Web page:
On 27th August 1975 playwright/director Julian Garner and I opened our first touring production with The Frog Company. We played at Ifield Barn Theatre near Crawley and then headed for a short West Country tour. Last week was the 40th anniversary of that production.
The company of actors, all past or present members of Christ’s Hospital School (see picture above), have all gone their separate ways, and 40 years on it has been really difficult to find them. Julian and I have stayed in the business all our lives, but others have moved on to be spice importers, property portfolio managers, and successful authors. I tried to contact all of them, but to no avail. I will continue.
Last Thursday 27th August we held a skype reading of the play we opened the tour with. Hosted by company member John Dunkley in his docklands pad, and connected in to Julian in Scandinavia, there was a reading of Before Gethsemene. It was fascinating to hear the play again after 40 years, and I hope Julian does the update he was talking about and we can give it a new production.
That was my “hello again” evening, which followed the launch of a new production planned for October in London of Michael John LaChuisa’s off-Broadway hit Hello Again. It is a pleasure to be working with Playpen Productions and my colleagues at Phundee to get a crowdfunding appeal out. The aim is to raise around £4k to ensure that the actors and creative team can be paid. The production will be playing in the 50 seat Hope Theatre which makes it an uneconomical fringe project – even with packed houses. Traditionally these productions would be billed as “profit share” which, in the main, is a misnomer. What is lovely to see is that so many of the fringe houses and fringe producers are trying to find ways to ensure actors are paid. It won’t always happen, and there has been much debate in the Stage and the facebook/twittersphere on this area. Creatives must never be stopped from banding together and making a show happen where there is no money for anyone, but wherever possible we need to encourage fundraising, grant support, and seed corn risk investment to make sure actors are paid, and new projects come to life with paid creatives.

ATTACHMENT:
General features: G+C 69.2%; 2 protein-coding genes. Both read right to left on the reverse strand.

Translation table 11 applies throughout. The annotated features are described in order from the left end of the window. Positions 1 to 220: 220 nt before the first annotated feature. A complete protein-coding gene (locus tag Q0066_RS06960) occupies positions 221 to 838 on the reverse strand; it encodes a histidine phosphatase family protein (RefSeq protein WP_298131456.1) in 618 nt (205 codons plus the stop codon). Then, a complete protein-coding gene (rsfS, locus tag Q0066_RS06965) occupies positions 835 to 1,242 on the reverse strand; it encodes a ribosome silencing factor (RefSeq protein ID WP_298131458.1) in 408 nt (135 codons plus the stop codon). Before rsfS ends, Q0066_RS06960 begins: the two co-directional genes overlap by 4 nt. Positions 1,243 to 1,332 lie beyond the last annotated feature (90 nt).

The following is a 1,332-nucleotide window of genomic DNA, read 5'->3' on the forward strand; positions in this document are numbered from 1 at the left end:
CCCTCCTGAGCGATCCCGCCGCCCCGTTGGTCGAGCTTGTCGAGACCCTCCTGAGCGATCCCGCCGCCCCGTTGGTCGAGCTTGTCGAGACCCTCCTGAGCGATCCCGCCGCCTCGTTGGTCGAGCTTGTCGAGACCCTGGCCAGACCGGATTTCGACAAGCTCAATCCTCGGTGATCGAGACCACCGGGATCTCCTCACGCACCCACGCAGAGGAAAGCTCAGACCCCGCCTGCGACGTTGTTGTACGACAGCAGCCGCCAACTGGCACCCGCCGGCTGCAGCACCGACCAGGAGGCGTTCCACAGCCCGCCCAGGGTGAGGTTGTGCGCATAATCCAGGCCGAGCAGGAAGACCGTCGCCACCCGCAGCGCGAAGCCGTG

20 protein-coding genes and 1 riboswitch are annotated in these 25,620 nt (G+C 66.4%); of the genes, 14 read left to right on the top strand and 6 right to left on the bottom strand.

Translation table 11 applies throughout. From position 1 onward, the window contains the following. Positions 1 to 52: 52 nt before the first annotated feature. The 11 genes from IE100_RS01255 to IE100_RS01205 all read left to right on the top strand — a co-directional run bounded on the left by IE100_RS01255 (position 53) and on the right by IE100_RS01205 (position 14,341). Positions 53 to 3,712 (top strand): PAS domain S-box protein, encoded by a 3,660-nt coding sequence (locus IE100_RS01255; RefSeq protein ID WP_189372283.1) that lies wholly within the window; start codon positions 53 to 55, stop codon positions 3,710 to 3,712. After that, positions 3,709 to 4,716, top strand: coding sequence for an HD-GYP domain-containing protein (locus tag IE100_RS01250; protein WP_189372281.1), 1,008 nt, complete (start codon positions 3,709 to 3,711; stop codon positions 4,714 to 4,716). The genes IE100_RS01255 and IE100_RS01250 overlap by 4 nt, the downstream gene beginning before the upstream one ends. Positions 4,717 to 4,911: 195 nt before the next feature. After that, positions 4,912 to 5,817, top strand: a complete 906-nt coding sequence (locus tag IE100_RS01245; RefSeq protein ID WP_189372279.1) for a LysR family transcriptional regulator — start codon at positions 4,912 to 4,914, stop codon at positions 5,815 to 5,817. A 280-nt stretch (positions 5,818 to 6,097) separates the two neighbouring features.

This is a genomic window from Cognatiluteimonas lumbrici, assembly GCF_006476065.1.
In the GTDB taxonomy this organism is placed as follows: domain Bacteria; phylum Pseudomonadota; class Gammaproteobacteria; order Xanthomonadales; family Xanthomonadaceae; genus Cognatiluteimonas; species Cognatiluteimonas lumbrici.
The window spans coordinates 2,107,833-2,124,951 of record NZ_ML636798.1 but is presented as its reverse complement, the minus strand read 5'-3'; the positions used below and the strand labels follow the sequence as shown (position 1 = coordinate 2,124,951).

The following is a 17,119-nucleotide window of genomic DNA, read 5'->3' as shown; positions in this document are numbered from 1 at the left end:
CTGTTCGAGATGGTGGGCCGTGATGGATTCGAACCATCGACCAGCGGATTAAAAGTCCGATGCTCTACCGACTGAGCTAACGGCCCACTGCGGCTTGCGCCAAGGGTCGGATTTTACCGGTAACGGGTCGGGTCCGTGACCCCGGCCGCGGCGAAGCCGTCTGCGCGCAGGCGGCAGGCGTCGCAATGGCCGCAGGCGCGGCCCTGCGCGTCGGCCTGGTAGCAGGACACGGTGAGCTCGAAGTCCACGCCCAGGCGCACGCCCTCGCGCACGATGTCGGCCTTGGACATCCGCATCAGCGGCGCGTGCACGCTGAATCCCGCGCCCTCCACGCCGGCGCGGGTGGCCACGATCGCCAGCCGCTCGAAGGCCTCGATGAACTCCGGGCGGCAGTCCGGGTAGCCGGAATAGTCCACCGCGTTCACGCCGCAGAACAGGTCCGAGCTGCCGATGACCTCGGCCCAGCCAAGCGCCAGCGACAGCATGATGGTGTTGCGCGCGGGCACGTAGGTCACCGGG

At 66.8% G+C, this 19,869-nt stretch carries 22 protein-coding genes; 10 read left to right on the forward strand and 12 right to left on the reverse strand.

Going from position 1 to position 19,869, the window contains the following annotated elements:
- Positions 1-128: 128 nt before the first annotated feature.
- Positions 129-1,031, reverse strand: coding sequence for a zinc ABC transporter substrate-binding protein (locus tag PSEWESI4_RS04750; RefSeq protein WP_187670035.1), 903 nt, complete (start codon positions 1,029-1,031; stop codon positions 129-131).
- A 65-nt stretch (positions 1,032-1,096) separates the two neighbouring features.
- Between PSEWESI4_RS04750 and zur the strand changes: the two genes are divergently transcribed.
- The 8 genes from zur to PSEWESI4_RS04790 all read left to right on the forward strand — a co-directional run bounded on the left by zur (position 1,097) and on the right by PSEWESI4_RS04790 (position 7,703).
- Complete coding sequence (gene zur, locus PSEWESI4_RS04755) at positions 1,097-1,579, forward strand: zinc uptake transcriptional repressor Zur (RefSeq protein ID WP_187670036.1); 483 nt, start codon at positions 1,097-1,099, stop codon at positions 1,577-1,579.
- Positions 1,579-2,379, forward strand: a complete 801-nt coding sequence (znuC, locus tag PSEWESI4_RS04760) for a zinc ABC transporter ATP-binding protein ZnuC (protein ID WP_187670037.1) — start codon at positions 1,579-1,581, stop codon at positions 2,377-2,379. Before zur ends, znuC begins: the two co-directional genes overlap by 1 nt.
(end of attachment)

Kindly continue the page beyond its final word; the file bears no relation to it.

Its funny for me to realise that I’ve been helping to make fringe and small scale theatre happen for 40 years. I don’t think I’ve changed much over the years, and my fundraising letters and pitches to venues from The Frog Company in 1975 read exactly as I now write.
I would like also, through this blog, to pay tribute to the staff at Christ’s Hospital who encouraged us and championed us in our formative projects. No-one questioned that we were going to take Julian’s play off on tour. We also produced the first play in the Bill Howell designed theatre Adventures in the Skin Trade. Christopher Nicholson, an inspiring English and classics teacher, joined us as President of the company. Duncan Noel Paton, the head of Drama, and Alan Wilkinson, music teacher and administrator of the Arts Centre, gave us all encouragement. Some of the staff donated to our funds, and the charitable support organisation also gave us a small donation. Christopher sadly died earlier this year, Duncan continues to cheer Julian and myself on with projects, and I had the pleasure of seeing Alan only last night. He went from the school to run the Fermoy Centre in Kings Lynn (where Greg and I later took Romeo and Juliet with the Poor Players) and from there to found and run Music in Country Churches. Great to be at one of his concerts at Woolpit Church raising money for the community.
Thank you to those who encouraged me to just do it. I hope that is the message I also pass on to companies like Playpen and all those who come to my CGO Surgeries and work with me as a Coach. Start with the end in mind – and then get on with it and make it happen.
If you can help Hello Again – please have a look at the campaign with lovely sexy rewards. And a great trailer introducing you to the theme of the show…go watch.
RE. Duncan Noel Paton
I was at Cranleigh School in the late 1960s and Duncan Noel Paton was my O level English and A level history teacher. He also led the way in amazing productions of drama in general, but I especially recall opera (Bizet’s Carmen) at the school. On a more personal level he always seemed interested in his students and even went so far as to take me and a couple of other boys to Oxford one day to encourage us to “go for it”! I didn’t get in, but I have never forgotten him.
Is he well? I so hope so. I doubt he would remember me after so many years and so many people in his life, but if he is still about perhaps you could say “Hi” for me. Many thanks.
(Richard Larg. Cranleigh School 1966 – 1970)